NCBI’s GI sequence identifiers will soon exceed 32-bit numbers. Are you and your software ready?

In 2016, NCBI announced that it was curtailing its display of its numeric ‘GI’ in popular sequence data formats such as FASTA and GenBank flatfiles. Due to the continued growth of GenBank, NCBI will soon begin assigning GIs exceeding the signed 32-bit threshold of 2,147,483,647 for those remaining sequence types that still receive these identifiers.

NCBI has updated products including Entrez systemGenBank (Nucleotide), BLAST™ and the C++ Toolkit to prepare for that moment by upgrading GI-related code and APIs to accept 64-bit integers. This change over is projected for late 2021. Stay tuned for additional communications from NCBI and take note of the following information if you think you may be impacted.

For a seamless transition, all organizations and developers using our products should review software for any remaining reliance on GIs and compatibility with these larger identifiers. Note that this update requires no changes to submission procedures or assignment of accessions. 

Software developers and organizations with specialty software built to interface with NCBI data and consume a sequence database UID (i.e. GI), process the GI from an ASN1 or XML product, or process the GI from any tabular product on FTP, should review all code to ensure that the new, longer GIs will be handled properly. Alternatively, software developers can make updates to use accession.version identifiers instead of GIs as described in a previous post. We also recommend checking any JSONs in libraries if you have large numeric IDs converted to strings.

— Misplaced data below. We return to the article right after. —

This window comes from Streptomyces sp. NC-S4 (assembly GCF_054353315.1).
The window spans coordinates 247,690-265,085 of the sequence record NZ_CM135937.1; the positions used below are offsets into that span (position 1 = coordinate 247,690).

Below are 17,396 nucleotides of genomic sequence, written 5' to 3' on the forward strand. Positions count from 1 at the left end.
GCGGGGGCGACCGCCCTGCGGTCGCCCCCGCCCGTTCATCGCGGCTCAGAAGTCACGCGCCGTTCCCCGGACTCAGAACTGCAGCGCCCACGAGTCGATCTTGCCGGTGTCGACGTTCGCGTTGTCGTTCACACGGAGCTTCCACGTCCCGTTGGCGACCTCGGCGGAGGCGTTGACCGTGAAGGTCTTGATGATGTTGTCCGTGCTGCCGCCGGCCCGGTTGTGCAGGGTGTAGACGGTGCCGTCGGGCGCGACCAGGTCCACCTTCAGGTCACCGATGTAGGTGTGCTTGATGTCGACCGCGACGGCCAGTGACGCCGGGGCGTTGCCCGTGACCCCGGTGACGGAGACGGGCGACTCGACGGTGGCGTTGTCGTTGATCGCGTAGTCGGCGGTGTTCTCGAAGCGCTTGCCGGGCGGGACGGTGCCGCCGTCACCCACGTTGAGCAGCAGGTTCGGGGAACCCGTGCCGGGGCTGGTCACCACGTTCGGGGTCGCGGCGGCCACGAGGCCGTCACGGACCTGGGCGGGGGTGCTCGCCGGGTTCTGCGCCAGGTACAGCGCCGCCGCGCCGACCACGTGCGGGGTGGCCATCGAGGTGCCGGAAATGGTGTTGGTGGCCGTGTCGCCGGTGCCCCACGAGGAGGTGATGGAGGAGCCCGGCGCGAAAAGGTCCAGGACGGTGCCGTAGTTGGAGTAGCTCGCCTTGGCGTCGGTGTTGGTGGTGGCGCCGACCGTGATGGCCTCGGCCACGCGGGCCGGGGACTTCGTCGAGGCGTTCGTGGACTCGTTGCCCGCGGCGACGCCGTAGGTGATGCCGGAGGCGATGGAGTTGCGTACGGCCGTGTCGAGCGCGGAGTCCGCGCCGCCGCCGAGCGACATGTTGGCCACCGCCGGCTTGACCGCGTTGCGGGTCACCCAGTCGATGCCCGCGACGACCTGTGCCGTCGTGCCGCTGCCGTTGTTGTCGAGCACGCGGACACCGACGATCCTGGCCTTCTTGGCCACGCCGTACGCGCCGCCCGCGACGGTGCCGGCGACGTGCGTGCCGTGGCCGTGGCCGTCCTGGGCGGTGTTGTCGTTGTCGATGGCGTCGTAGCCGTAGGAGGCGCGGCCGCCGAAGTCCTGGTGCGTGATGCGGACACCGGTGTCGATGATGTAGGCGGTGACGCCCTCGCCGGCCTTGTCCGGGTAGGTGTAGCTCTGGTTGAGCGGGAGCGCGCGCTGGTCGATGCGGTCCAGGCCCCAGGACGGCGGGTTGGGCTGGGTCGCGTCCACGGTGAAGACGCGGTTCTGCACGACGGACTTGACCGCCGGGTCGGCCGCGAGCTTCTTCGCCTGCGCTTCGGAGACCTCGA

We encourage all our customers to update to the latest versions of a variety of NCBI-provided programmatic and command line tools and also check certain web tools as described below.

  • Programmatic, command line customers & software developers
    • → Review any and all NCBI binaries in use. Upgrade to the latest versions of all binaries although all NCBI tool versions since 2018 support the larger 64-bit GIs.
  • Web customers
    • → E-Utilities – you can request links that include the UID with the new, longer GI.
      • Tip: Any UID greater than 2147483647 is an updated 64-bit identifier

NCBI is here to help and welcomes all your feedback! Stay tuned here or on NCBI Twitter where we will share updates and additional information.

Please contact with any questions about this change or to determine if any software you are using is affected.

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